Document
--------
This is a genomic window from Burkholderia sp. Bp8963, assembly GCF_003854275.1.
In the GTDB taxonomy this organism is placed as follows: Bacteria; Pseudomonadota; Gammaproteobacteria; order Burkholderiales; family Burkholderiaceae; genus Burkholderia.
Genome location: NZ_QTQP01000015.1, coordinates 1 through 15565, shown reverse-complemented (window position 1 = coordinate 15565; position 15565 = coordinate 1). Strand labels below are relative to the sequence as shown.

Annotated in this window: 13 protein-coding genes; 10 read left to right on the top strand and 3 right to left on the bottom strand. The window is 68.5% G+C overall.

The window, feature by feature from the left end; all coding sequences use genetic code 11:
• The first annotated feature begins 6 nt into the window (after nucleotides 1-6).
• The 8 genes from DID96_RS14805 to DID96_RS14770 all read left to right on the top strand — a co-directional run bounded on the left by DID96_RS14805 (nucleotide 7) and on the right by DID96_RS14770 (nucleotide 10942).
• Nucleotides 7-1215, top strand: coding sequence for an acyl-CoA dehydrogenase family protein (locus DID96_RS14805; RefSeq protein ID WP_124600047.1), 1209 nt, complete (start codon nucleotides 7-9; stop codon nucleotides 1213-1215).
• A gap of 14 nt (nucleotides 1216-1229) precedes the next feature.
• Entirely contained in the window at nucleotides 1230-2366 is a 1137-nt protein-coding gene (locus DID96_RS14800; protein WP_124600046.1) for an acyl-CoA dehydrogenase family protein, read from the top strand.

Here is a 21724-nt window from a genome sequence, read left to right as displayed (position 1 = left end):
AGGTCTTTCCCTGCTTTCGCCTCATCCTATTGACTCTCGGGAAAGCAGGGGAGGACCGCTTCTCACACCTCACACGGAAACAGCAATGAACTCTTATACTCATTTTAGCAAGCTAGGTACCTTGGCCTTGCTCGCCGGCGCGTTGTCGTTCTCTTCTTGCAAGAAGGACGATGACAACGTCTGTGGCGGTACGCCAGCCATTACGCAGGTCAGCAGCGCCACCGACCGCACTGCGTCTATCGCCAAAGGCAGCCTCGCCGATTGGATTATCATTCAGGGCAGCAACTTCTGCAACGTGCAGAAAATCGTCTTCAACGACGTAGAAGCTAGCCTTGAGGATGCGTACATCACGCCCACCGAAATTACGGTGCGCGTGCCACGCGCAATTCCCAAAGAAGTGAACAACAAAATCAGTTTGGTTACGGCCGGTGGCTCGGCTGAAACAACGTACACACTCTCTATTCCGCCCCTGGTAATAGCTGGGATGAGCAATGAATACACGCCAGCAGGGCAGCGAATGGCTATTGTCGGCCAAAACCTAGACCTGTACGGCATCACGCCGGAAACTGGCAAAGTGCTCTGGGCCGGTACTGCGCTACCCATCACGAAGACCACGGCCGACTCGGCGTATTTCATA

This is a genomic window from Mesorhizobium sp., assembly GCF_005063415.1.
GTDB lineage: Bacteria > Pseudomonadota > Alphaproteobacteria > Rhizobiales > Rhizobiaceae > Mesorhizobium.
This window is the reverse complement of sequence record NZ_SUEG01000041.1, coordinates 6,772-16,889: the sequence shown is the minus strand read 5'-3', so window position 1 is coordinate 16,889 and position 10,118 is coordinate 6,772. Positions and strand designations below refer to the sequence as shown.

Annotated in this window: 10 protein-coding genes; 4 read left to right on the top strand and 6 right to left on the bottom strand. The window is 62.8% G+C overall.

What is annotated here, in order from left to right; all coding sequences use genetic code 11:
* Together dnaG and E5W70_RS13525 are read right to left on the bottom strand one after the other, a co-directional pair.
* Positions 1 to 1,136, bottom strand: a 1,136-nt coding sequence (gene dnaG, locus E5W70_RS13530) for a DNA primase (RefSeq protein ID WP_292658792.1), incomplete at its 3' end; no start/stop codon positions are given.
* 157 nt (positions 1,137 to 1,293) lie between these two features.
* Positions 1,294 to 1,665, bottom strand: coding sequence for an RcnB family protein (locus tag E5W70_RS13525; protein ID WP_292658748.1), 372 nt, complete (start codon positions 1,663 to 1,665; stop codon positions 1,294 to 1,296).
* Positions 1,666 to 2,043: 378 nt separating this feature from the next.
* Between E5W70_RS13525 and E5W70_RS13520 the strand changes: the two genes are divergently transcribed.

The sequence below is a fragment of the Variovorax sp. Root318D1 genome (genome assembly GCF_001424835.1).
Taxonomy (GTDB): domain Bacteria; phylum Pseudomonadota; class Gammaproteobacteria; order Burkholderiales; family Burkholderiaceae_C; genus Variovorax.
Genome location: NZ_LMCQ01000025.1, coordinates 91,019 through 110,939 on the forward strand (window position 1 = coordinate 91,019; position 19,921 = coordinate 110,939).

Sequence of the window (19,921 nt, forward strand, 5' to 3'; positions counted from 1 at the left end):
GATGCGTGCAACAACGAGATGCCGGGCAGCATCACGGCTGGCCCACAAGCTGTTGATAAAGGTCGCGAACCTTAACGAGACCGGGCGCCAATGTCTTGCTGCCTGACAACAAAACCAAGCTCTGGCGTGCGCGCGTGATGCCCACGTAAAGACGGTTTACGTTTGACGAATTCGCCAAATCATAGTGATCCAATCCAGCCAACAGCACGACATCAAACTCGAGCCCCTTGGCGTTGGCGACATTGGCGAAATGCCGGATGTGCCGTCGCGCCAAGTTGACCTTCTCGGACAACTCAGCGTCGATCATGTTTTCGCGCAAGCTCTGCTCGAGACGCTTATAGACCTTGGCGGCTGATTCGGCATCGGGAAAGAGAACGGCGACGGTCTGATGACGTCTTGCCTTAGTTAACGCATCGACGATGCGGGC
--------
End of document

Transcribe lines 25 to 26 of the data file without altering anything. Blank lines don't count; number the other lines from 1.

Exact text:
Taxonomy (GTDB): domain Bacteria; phylum Pseudomonadota; class Gammaproteobacteria; order Burkholderiales; family Burkholderiaceae_C; genus Variovorax.
Genome location: NZ_LMCQ01000025.1, coordinates 91,019 through 110,939 on the forward strand (window position 1 = coordinate 91,019; position 19,921 = coordinate 110,939).